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Vol. 47, No. 2, 2004
Issue release date: March–April 2004
Section title: Original Paper
Intervirology 2004;47:78–86
(DOI:10.1159/000077830)

Internalization and Propagation of the Dengue Virus in Human Hepatoma (HepG2) Cells

Thepparit C. · Phoolcharoen W. · Suksanpaisan L. · Smith D.R.
Molecular Pathology Laboratory, Institute of Molecular Biology and Genetics, Mahidol University, Nakorn Pathom, Thailand

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Article / Publication Details

First-Page Preview
Abstract of Original Paper

Received: 7/16/2003
Accepted: 9/5/2003
Published online: 6/11/2004
Issue release date: March–April 2004

Number of Print Pages: 9
Number of Figures: 5
Number of Tables: 0

ISSN: 0300-5526 (Print)
eISSN: 1423-0100 (Online)

For additional information: http://www.karger.com/INT

Abstract

Objectives: This study sought to undertake a comparative analysis of the internalization and propagation of all four dengue serotypes in a single cell line of human liver origin, HepG2. Methods: Virus production after infection was determined by the plaque assay technique. Internalization profiles were determined by incubating virus and cells on ice and then raising the temperature for various times. The contribution of extracellular matrix components to internalization was determined by pretreatment of cells with either trypsin or heparinase III. Results: HepG2 cells were able to support the propagation of all four serotypes with mature viruses being produced by 12 h for dengue serotype 4 and by 17–18 h for the remaining serotypes. Virus internalization showed a plateau for serotypes 1, 2 and 4 entry while serotype 3 showed a constant increase in internalization for up to 5 h. Pretreatment of HepG2 cells with heparinase III or trypsin both resulted in a reduction in viral production, with the smallest effect being noted for dengue serotype 3. Conclusion: These results suggest that the interaction between the dengue virus and liver cells is a complex one that requires both protein and nonprotein elements, and has a significant serotype/strain element.

© 2004 S. Karger AG, Basel


  

Author Contacts

Duncan R. Smith
Molecular Pathology Laboratory, Institute of Molecular Biology and Genetics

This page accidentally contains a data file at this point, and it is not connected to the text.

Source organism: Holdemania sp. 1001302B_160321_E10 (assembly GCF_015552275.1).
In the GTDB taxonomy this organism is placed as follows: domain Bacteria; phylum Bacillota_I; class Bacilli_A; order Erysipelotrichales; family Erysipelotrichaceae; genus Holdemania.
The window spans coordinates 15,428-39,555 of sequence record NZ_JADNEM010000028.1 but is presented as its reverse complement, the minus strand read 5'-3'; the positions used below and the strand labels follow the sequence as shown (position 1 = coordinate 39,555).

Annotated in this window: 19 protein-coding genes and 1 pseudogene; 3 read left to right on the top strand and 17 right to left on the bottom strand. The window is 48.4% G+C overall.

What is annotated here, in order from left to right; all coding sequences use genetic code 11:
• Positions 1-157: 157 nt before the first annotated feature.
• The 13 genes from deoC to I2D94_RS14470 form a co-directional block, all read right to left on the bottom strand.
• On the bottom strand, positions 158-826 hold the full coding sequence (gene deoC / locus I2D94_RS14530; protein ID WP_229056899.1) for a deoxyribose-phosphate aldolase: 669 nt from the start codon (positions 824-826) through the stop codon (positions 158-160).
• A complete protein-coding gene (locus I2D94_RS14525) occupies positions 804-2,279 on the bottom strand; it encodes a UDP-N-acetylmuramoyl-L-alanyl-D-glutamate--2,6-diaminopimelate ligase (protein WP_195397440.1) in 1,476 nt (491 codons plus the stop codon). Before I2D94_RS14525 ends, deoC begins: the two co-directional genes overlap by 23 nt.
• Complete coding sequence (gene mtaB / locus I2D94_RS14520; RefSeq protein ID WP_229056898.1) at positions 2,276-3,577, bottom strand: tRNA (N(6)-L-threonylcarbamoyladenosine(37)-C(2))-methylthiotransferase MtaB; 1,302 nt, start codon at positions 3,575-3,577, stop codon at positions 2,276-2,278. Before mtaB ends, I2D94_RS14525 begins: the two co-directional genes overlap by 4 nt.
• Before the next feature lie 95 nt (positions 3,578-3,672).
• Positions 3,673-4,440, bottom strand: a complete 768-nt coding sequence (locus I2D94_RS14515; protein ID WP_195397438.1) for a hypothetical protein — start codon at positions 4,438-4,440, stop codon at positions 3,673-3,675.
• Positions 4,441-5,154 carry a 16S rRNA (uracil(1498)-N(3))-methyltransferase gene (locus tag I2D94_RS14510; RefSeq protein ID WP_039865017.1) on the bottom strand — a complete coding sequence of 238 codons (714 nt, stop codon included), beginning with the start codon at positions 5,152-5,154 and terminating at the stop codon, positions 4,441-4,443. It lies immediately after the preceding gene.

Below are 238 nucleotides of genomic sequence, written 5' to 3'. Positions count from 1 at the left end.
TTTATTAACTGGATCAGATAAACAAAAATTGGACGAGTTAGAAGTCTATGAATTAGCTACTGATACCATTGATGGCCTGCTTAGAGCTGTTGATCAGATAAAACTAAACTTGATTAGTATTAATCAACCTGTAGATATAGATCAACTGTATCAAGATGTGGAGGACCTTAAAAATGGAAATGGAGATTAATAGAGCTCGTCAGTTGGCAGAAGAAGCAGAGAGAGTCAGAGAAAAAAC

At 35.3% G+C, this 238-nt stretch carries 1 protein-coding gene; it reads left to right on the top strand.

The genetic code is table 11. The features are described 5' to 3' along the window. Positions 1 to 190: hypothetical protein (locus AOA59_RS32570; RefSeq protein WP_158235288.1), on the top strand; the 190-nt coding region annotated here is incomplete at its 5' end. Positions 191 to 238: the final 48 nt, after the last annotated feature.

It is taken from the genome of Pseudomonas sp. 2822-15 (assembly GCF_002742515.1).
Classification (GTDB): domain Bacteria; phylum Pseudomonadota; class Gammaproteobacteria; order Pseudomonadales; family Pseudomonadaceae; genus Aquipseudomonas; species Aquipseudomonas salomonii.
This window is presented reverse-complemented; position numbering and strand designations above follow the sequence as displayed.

Mahidol University, Salaya Campus, 25/25 Phuttamonthol Sai 4
Salaya, Nakorn Pathom, 73170 (Thailand)
Tel. +66 2 441 9003, Fax +66 2 441 9906, E-Mail duncan_r_smith@hotmail.com

  

Article Information

Received: July 16, 2003
Accepted after revision: September 5, 2003
Number of Print Pages : 9
Number of Figures : 5, Number of Tables : 0, Number of References : 37

  

Publication Details

Intervirology (International Journal of Basic and Medical Virology)
Founded 1973 by J.L. Melnick; continued by F. Rapp (1986–1990); M.J. Buchmeier and C.R. Howard (1991–1993)

Vol. 47, No. 2, Year 2004 (Cover Date: March-April 2004)

Journal Editor: Rüdiger W. Braun, Stuttgart
ISSN: 0300–5526 (print), 1423–0100 (Online)

For additional information: http://www.karger.com/journals/int


Article / Publication Details

First-Page Preview
Abstract of Original Paper

Received: 7/16/2003
Accepted: 9/5/2003
Published online: 6/11/2004
Issue release date: March–April 2004

Number of Print Pages: 9
Number of Figures: 5
Number of Tables: 0

ISSN: 0300-5526 (Print)
eISSN: 1423-0100 (Online)

For additional information: http://www.karger.com/INT


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Drug Dosage: The authors and the publisher have exerted every effort to ensure that drug selection and dosage set forth in this text are in accord with current recommendations and practice at the time of publication. However, in view of ongoing research, changes in goverment regulations, and the constant flow of information relating to drug therapy and drug reactions, the reader is urged to check the package insert for each drug for any changes in indications and dosage and for added warnings and precautions. This is particularly important when the recommended agent is a new and/or infrequently employed drug.
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